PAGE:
What Typos Mean to Book Publishing – NYTimes.com

Better and faster (though not exactly). An interesting take on the resurgence of typos as publishers struggle to stay relevant and create product.

There is also “pressure to publish more books more quickly than ever,” an editor at a major publishing house explained. Many publishers now skip steps. “In the past, you really readied the book in several discrete stages,” Paul Elie, a senior editor at Farrar, Straus and Giroux, explained. “Manuscript, galley proofs, revised proofs, blue lines. You marked your changes at each stage, and then the compositor incorporated them and sent you the next stage. Now there are intermediate stages; authors will e-mail in ‘one last correction,’ or we’ll produce intermediate stages of proof — the text is fluid, in motion, and this leads to typos.”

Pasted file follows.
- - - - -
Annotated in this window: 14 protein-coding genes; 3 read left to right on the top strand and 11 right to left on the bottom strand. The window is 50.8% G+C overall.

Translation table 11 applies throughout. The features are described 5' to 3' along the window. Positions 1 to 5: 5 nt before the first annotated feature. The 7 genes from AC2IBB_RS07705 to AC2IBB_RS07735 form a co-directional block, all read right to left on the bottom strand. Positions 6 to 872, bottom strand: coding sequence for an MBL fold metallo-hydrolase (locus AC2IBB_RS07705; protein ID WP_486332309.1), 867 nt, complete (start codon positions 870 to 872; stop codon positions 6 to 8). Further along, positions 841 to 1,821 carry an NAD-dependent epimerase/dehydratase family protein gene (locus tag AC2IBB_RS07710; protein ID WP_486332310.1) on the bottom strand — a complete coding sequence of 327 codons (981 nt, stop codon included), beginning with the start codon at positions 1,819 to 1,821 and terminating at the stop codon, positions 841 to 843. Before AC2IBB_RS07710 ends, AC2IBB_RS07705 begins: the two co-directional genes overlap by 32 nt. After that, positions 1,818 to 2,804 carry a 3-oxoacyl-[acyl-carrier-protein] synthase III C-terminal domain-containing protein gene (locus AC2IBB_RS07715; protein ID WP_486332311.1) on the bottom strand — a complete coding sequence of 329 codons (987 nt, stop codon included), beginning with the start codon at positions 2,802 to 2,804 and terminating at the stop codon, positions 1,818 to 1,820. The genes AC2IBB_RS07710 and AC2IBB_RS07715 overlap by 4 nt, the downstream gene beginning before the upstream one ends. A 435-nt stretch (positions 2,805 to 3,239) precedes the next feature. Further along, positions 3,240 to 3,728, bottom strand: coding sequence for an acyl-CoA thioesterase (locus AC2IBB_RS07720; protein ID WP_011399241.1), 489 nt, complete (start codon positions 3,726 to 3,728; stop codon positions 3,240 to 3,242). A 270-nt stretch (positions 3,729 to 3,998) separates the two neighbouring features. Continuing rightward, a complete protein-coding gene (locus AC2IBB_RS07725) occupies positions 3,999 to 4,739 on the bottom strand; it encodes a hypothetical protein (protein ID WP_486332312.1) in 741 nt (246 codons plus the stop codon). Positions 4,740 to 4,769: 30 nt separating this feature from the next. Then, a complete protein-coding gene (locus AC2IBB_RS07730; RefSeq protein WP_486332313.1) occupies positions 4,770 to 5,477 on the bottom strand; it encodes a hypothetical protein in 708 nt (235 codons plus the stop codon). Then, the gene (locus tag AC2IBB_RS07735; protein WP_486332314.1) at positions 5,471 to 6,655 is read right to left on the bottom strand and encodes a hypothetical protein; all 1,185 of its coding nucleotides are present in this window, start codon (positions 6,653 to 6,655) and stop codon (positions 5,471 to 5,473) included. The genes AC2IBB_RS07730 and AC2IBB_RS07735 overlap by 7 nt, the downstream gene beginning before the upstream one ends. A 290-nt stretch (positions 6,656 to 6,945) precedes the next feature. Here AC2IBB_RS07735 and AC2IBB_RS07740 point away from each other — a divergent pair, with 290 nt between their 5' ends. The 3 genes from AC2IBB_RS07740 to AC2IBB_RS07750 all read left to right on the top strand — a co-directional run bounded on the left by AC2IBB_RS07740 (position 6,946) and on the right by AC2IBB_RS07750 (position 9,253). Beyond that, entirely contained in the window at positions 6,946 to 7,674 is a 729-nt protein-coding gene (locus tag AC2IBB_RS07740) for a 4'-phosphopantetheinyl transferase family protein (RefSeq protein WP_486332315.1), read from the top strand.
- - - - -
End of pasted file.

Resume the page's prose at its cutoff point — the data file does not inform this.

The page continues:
And this curious (though not wholly unexpected) tidbit:

“Spelling mistakes ‘cost millions’ in lost online sales,” said a BBC headline last week. The article cited an analysis of British Web figures that suggested that a single spelling mistake on an e-commerce site can hurt credibility so much that online revenues fall by half.

I’ll admit, I was disgruntled at seeing a typo on the first page (I’m not kidding) of William Vollman’s Imperial. I wish I could remember what the typo was — I think it might have been the word “Imperial”, or something equally ridiculous.

(via NYTimes)